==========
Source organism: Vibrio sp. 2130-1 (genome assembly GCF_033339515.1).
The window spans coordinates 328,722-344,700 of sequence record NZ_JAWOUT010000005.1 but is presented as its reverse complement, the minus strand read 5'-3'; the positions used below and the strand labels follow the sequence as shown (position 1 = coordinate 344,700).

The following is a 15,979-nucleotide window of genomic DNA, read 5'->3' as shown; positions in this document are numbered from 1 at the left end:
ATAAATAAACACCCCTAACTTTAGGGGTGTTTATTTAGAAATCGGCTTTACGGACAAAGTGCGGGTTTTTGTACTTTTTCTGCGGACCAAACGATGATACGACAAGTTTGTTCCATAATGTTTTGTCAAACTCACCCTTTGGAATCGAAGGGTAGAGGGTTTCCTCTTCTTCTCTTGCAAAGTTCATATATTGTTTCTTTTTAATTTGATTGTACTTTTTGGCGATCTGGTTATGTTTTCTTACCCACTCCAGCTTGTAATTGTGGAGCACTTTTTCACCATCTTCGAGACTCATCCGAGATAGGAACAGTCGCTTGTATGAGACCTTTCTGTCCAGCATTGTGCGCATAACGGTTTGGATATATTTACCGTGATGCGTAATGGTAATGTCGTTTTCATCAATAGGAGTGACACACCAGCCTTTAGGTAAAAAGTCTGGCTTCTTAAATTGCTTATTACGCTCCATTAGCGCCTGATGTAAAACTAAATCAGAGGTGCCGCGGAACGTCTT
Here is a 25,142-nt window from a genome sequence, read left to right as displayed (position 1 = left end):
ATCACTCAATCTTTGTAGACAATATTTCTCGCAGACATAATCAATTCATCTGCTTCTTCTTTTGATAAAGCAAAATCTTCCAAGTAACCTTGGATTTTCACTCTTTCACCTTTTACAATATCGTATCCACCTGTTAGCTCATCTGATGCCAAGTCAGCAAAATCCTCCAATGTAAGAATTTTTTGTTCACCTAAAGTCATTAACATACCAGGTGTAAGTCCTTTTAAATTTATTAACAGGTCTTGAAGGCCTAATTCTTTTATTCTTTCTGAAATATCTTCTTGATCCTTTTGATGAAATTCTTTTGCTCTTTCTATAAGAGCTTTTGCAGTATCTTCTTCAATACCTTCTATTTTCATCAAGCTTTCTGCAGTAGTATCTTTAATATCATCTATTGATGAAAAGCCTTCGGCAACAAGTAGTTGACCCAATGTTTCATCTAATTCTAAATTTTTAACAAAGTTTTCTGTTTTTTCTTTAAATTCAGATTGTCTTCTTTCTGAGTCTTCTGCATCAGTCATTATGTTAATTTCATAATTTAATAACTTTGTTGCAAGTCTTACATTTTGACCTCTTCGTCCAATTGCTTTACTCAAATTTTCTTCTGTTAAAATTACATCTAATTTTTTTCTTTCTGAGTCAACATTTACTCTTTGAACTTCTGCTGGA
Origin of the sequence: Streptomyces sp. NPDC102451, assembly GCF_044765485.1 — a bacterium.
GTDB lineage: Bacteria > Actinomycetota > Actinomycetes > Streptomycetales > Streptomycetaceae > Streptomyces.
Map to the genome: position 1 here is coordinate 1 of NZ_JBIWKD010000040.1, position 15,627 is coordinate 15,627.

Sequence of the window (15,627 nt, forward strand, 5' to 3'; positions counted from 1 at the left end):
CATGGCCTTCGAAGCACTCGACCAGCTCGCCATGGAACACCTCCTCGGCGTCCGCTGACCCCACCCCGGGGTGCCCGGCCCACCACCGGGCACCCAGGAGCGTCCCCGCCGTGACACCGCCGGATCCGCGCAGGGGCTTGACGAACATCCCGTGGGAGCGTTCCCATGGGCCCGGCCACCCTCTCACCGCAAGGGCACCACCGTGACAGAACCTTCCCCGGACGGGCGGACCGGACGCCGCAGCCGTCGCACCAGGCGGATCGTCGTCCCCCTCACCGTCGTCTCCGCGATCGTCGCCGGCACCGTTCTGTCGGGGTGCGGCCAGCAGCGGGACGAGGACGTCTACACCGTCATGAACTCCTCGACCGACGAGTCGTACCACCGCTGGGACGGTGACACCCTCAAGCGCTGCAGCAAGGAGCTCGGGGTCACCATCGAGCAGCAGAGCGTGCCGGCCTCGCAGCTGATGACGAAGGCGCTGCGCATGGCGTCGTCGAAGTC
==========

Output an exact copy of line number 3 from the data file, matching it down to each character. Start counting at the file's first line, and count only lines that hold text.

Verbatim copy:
The following is a 15,979-nucleotide window of genomic DNA, read 5'->3' as shown; positions in this document are numbered from 1 at the left end: